Go to any education event now, and you’ll see them. In fact, go anywhere. They’re everywhere. I have one and its nice. And I’ll even admit they’re pretty cool, slick devices.
That’s the problem.
Getting one is the first order of business. Technology lust, big time. Gotta have one. Figuring how it can be used in a classroom is secondary. Figuring how the device can be used to truly support a change in how students learn is, well, perhaps a third. Figuring out the role that a device like this will have in supporting a new type of school experience is the question I want answered.
From Apple: “From interactive iBooks Textbooks, to thousands of apps for learning, iPad is transforming the classroom.”
That’s a pretty bold statement.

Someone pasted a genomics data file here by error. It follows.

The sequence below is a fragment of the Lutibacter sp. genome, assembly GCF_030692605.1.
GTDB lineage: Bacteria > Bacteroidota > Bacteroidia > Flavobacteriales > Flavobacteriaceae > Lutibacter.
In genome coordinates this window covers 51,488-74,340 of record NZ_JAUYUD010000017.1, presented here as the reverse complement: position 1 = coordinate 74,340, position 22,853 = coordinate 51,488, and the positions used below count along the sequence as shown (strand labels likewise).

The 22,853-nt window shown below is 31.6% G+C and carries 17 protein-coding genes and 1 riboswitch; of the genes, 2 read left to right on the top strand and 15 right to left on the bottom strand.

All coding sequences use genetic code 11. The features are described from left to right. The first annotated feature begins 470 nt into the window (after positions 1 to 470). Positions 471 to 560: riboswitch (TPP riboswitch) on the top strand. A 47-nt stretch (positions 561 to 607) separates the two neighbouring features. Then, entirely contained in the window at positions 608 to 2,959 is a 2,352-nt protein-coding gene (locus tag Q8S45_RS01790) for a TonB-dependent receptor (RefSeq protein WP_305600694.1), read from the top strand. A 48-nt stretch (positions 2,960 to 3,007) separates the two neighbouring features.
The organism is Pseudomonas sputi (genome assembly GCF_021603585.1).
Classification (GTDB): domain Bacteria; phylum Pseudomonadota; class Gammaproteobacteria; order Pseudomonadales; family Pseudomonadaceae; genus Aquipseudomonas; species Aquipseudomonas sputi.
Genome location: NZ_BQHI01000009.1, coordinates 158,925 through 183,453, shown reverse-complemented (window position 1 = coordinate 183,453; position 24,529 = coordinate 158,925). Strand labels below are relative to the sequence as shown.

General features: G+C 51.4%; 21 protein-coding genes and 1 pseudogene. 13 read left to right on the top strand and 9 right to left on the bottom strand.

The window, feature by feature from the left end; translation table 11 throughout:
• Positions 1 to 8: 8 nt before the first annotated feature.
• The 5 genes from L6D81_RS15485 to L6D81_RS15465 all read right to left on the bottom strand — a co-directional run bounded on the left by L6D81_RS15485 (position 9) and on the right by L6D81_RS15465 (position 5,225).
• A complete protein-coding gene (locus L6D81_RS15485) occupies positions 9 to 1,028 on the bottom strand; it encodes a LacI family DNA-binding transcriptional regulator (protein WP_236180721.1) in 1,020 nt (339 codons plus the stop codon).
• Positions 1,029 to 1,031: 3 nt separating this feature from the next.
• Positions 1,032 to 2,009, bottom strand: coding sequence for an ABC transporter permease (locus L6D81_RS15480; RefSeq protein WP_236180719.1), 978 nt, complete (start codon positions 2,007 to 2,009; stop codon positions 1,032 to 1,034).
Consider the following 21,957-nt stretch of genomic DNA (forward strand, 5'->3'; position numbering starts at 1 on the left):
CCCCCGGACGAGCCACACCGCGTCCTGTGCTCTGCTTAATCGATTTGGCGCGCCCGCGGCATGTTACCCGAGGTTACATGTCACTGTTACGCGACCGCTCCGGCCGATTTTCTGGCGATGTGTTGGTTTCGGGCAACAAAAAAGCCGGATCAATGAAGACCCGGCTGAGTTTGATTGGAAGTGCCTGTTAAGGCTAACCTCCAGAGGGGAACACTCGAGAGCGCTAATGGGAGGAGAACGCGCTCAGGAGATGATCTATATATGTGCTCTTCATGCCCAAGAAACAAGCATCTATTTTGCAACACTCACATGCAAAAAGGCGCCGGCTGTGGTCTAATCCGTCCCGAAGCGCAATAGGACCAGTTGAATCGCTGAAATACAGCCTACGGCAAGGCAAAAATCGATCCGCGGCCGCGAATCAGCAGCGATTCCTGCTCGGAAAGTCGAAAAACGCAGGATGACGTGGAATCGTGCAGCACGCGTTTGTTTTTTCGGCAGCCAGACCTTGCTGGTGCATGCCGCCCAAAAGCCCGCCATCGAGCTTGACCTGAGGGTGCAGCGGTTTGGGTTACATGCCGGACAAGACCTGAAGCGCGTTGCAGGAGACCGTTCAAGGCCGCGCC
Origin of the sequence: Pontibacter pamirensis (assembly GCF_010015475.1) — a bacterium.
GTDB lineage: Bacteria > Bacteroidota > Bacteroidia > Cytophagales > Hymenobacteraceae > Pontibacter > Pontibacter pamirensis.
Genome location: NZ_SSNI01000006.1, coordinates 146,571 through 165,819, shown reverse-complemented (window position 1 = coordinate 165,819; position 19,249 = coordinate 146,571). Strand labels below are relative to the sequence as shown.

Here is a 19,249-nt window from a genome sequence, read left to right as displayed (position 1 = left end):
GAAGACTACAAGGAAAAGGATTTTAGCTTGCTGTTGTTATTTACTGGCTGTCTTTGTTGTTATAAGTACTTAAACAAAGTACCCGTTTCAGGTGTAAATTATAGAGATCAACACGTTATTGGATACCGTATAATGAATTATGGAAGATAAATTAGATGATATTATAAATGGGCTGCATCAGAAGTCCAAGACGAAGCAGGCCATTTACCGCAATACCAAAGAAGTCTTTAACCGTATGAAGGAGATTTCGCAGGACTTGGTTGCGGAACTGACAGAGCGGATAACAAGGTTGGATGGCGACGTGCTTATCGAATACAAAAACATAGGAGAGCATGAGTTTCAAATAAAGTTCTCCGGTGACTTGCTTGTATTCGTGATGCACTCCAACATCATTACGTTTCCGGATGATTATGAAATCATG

Devices themselves do not transform classrooms. They just don’t. What device, or technology for that matter, has? The mightiest technology of them all, the Internet, hasn’t even transformed learning, at scale, across K-12 education. And I offer a walk down any school hallway as evidence.
So, are you blinded by the glitz of the device? By the apps? By the swipe? By the fact that its an Apple product? What exactly is the thing that makes this device a “gotta have?” What about the device makes you “think different?”
Will this device improve your instruction or their learning? If you improve the first, is the second guaranteed? It’s an important question but not the most important one. A device in the hands of the teacher is fine, a first step perhaps, but things won’t change until a new vision of learning is forged, and everyone in the school is on board, and that vision becomes reality.
A device can be part of that, of course, but the most important change is the one in the human condition that sets aside tired, traditional practice, and embraces a new set of experiences that reinvent what school is and what it means.
How to make that happen is the true question of value. Let’s talk devices after we answer that.